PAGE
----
By Anna Johns
I was twelve when I first realised I wasn’t the only one who was interested in my clothes. It was our termly non-uniform day and, inspired by the YouTube girls of the early 2010s, I had donned a skater skirt, floral vest, and flower crown to match. Just before period two, a supply teacher pulled me aside and reprimanded me for the bra strap that was peeping out from under the vest. It was a disgrace, she said. It wasn’t fair on the male teachers. Being a fairly sensitive pre-teen, I promptly burst into tears.
This was my first experience with the “male gaze”. The idea that women were passive, sexual objects that existed to be watched by men.
As a kid, my relationship with fashion was centred mostly around enjoying myself. I’d dress myself head to toe in vibrant reds, greens or purples depending on which Rainbow Magic book I was reading that day; I begged my mum for leg warmers on the way home from gymnastics class; I rifled through Primark with my friends on Saturday afternoons, searching desperately for the latest moustache-themed t-shirt. There was no audience for my outfits, just an expression of the things I loved, found funny, felt comfortable in.
Still, I got older. And time and time again I encountered images of the “perfect woman” created by the beauty and fashion industries: in magazines, on TV shows, on Instagram. I was advertised makeup, clothes, skincare that I was told would make me “beautiful”. My favourite YouTubers sold me lipsticks and beauty blenders whilst my friends and I asked each other if our clothes made us look fat. I learnt to equate my happiness and self-worth with whether I was deemed attractive to men.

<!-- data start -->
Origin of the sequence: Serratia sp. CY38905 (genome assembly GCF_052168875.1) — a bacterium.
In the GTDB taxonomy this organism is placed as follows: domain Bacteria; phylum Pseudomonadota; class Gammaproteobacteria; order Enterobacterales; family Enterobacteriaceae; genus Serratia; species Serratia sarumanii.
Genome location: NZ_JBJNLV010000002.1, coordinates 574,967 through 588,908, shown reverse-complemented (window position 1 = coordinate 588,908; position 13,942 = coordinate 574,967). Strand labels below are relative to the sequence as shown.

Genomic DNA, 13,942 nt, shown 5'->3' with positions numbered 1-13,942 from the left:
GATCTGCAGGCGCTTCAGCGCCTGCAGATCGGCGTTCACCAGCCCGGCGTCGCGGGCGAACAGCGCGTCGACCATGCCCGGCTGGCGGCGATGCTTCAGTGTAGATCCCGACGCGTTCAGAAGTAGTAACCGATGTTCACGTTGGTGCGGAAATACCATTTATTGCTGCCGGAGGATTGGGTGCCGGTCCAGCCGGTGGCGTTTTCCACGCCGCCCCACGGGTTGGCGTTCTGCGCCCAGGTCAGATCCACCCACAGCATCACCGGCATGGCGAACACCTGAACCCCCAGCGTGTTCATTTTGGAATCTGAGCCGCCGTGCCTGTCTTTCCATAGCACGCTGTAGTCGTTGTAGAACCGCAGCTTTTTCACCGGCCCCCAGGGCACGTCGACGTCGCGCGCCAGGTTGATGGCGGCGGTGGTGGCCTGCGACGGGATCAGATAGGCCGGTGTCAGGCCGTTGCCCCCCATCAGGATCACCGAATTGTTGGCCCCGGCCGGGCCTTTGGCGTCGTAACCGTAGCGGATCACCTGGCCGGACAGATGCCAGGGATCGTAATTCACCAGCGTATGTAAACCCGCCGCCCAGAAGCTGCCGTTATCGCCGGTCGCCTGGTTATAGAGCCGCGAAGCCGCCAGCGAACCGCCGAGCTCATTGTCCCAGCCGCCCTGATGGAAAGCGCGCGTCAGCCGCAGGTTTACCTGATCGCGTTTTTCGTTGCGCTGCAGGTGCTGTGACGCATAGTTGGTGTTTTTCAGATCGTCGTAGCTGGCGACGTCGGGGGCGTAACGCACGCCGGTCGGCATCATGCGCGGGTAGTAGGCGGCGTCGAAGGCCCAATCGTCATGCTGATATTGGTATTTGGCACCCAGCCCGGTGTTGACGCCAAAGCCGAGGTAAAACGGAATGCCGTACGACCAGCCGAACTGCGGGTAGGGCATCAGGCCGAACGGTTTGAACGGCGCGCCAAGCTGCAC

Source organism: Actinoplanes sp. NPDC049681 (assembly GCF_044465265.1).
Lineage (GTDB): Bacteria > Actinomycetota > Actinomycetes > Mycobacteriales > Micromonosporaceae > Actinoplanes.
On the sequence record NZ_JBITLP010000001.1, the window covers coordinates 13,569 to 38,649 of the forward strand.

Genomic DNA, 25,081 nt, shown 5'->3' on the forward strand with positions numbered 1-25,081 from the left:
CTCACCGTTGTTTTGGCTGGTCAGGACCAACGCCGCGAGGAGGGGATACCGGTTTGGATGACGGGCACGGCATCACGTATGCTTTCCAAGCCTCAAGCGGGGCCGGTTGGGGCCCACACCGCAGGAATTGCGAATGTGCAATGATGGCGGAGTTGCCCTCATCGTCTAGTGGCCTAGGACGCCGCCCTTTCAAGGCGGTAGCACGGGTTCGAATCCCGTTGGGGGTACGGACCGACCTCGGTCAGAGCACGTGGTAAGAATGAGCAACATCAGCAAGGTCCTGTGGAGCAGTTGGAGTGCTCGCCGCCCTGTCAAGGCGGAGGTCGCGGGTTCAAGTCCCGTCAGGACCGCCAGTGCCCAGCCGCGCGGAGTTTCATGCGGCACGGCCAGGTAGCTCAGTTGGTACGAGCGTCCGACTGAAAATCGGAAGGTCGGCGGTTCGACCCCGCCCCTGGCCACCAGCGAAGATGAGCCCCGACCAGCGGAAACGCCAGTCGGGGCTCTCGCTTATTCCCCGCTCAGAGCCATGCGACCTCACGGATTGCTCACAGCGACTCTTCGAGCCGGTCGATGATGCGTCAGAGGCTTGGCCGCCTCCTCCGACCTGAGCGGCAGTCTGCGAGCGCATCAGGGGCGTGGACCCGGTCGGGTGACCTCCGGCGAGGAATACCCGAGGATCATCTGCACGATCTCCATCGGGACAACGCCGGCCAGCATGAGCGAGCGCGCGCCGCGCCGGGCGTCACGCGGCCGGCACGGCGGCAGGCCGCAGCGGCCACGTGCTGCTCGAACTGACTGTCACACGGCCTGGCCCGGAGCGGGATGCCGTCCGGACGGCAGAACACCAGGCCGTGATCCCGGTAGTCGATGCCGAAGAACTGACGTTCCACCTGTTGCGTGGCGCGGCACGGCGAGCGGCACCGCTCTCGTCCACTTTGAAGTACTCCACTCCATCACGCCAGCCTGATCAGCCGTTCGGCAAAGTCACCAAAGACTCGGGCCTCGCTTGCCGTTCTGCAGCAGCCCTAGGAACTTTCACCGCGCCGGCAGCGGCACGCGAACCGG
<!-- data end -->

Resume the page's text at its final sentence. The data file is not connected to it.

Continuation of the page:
Every day, I would put on a full face of makeup to go to school. By sixth form, I chose clothes in colours that made me look skinnier, opted for cuts that hid my broad shoulders, wore skirts that made my legs look longer. I claimed I was doing these things for myself – it was empowering to feel beautiful.
But why did I want to be “beautiful” so badly? And what is beauty anyway?
It wasn’t that I was trying to impress any specific boys at school. Instead, I was aspiring to beauty standards that society had told me men would find attractive. I’d internalised the male gaze so much that I wasn’t even aware I was catering to it – yet it was so present in my life that my whole style revolved around impressing it.
I don’t think there’s anything inherently wrong with dressing in a way that conforms to beauty standards, but I think it’s important we examine why we’re doing it. There was definitely no joy for me in waking up an extra thirty minutes early to paint my face in makeup before school.
Slowly I became aware of this phenomenon and how it affected my style and behaviour. But it’s one thing to become aware of the male gaze, it’s another thing entirely to unlearn it.
I’m trying my best to bring the naivety of my childhood back into my style. To dress, as I did then, for nobody but myself – for real this time. I know I’ll never quite bring back that childish carelessness, not with the awareness I now have of the value society places on women’s beauty, or my constant underlying desire to be perceived as pretty that it’s proving hard to fight.
However, it’s been liberating all the same. No longer feeling constrained by a need for my clothes to make me look slim and gorgeous, I’m free to experiment. Sparked by a newfound obsession with crystals and horoscopes, I raided charity shops for maxi skirts and boho trousers. An admiration for the styles I’d seen whilst living in Paris last year led me to introduce business casual and menswear silhouettes into my wardrobe, no longer worrying that the boxy cuts of these clothes would hide my figure. I’m making a conscious effort to stop caring if these styles make me “pretty” or “desirable”, and instead asking myself if they bring me the comfort and self-expression that those Rainbow Magic outfits did all those years ago.